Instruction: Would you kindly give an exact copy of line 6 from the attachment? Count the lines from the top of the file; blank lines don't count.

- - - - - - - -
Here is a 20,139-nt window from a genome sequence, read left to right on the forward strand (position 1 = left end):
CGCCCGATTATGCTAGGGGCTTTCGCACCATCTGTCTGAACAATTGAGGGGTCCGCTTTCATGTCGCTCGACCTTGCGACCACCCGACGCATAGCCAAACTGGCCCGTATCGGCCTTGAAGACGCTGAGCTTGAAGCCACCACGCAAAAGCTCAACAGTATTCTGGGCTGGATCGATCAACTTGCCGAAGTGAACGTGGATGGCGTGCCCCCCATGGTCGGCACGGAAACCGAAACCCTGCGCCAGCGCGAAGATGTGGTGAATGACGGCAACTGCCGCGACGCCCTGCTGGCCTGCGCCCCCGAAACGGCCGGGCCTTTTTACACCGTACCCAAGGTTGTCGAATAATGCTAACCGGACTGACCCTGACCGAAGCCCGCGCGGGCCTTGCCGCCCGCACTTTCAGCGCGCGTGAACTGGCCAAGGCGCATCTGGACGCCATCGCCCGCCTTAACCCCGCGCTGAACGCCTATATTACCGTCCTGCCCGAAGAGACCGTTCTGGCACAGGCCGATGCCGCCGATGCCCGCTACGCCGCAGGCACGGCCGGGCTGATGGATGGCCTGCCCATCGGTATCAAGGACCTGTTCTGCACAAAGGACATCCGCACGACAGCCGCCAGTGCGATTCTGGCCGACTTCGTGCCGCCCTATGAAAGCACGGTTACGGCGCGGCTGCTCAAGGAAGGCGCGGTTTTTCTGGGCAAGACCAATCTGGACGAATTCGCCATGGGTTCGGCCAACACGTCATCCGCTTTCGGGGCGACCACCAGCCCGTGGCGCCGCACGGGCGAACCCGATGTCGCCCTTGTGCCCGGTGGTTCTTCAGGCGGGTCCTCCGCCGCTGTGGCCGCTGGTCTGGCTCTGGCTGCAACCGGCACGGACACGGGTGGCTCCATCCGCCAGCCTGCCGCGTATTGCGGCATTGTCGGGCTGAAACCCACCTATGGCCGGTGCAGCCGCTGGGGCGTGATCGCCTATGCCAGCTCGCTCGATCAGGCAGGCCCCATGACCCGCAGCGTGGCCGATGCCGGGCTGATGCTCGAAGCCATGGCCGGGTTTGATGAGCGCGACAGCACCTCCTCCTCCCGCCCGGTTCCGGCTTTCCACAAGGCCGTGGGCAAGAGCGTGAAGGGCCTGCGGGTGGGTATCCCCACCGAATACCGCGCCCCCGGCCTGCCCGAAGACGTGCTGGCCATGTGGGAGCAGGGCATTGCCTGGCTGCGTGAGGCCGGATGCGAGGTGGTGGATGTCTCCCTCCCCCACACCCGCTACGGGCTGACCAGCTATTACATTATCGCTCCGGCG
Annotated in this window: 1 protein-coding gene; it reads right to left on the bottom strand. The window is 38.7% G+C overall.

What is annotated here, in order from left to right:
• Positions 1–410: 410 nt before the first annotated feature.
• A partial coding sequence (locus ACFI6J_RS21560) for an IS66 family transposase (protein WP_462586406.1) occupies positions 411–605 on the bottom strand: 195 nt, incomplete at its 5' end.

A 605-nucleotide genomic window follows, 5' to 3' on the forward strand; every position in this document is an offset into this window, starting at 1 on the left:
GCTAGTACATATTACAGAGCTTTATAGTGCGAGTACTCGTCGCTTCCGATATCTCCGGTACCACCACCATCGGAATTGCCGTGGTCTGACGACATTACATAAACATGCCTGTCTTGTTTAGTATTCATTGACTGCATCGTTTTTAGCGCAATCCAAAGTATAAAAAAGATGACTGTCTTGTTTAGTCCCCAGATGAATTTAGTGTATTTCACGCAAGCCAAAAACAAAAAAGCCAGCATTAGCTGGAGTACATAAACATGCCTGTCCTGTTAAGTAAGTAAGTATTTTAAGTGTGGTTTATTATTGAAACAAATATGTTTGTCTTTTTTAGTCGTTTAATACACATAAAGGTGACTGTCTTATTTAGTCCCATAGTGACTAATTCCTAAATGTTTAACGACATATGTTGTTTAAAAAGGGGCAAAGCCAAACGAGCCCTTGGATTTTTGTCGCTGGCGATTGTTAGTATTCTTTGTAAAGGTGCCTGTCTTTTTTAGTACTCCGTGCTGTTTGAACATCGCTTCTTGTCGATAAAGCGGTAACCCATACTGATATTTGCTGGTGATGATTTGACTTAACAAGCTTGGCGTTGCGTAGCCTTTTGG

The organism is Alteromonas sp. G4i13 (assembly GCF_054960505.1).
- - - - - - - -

• A partial coding sequence (locus ACFI6J_RS21560) for an IS66 family transposase (protein WP_462586406.1) occupies positions 411–605 on the bottom strand: 195 nt, incomplete at its 5' end.